Radio Flyer wagons making Phoenix kids' hospital stays less scary

Wagon for hospitals
Posted at 7:40 AM, Feb 11, 2022

A partnership between Radio Flyer and the Starlight Children's Foundation has helped a Phoenix hospital find a unique way to transport child patients around the facility instead of in a wheelchair or on a gurney.

Banner Thunderbird Medical Center has received five new specially-designed red wagons in the classic Radio Flyer style.

The idea behind the wagons is to make a child's hospital experience a little less scary and a little more fun.

The wagons are made from medical-grade fabric that workers can easily clean. They also have an IV pole attachment, a seatbelt and high, detachable walls, which make for a comfortable and safe ride.

Radio Flyer and Starlight have been making the wagons for about 20 years, and they've given more than 15,000 to hospitals in places where they're needed.


Starlight CEO Adam Garone says his family knows the impact of the wagons firsthand.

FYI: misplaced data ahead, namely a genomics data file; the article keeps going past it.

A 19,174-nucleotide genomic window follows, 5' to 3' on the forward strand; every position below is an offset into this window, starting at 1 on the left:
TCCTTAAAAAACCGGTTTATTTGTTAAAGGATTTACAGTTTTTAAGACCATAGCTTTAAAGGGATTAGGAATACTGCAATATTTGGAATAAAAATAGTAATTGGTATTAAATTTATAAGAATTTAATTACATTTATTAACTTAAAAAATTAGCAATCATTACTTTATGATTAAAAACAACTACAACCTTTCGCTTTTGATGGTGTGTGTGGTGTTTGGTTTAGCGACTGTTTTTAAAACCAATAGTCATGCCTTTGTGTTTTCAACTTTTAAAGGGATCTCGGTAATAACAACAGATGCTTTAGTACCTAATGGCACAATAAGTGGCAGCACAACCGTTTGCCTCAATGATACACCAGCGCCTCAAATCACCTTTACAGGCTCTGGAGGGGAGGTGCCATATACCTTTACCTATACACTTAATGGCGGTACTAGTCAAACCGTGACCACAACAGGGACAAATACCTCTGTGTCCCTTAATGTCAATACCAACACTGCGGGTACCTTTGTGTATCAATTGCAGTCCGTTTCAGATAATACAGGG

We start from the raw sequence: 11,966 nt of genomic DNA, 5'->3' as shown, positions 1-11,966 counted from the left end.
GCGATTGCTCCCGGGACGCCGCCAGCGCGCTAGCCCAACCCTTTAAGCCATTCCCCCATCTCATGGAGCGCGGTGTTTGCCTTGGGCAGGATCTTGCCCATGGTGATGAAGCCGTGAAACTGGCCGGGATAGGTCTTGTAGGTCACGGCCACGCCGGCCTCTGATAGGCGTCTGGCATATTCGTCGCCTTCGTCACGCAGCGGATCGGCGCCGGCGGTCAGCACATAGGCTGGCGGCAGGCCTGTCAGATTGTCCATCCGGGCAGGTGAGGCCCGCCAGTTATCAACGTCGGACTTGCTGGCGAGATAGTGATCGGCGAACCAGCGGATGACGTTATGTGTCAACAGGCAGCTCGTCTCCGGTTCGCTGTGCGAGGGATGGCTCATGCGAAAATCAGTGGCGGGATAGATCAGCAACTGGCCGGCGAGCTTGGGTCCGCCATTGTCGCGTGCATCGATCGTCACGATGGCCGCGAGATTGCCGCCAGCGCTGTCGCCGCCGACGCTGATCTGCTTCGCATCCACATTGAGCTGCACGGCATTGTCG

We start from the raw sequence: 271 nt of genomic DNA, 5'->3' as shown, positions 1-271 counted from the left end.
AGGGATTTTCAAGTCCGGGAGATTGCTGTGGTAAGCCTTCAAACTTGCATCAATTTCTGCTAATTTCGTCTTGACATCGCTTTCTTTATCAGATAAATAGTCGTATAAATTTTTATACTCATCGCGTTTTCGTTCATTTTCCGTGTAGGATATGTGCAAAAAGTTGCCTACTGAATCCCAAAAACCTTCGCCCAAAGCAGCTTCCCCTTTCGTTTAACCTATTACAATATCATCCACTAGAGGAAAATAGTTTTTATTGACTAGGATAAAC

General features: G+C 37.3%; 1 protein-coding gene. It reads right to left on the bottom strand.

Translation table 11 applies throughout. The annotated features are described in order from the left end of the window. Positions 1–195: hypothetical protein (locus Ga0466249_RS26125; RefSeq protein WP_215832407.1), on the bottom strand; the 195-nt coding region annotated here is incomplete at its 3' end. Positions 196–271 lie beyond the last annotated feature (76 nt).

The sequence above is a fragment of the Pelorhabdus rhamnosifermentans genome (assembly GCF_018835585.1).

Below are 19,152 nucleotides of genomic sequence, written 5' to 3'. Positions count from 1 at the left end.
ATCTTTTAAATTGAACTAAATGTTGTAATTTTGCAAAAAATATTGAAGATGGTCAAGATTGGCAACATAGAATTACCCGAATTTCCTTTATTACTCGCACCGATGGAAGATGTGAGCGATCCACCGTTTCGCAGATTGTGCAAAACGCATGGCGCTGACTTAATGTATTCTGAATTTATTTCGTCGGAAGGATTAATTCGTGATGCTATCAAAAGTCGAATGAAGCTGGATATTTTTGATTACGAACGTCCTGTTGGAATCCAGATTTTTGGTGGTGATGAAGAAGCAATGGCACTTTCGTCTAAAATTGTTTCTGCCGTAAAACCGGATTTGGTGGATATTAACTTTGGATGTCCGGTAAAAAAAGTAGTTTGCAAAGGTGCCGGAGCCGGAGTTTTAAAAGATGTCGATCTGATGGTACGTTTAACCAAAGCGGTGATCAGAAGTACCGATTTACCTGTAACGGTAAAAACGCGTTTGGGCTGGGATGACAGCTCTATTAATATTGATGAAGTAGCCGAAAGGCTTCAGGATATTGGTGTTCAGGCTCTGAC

"My niece a few years ago was diagnosed with brain cancer, and she spent eight months in (a) children's hospital, and she would sleep in the Radio Flyer wagon — she preferred to sleep in that," Garone said. "It just made those moments when she knew she was going into more chemo, going from her bed to the treatment transformed it and allowed her just to be a kid with something familiar and loved."

Especially during the pandemic with limited hospital visitors, Garone said the wagons make young patients feel less alone and help take them out of the moment.

Those interested can donate money to Starlight specifically to fund more wagons.

This story was originally published by Amelia Fabiano on Scripps station KNXV in Phoenix.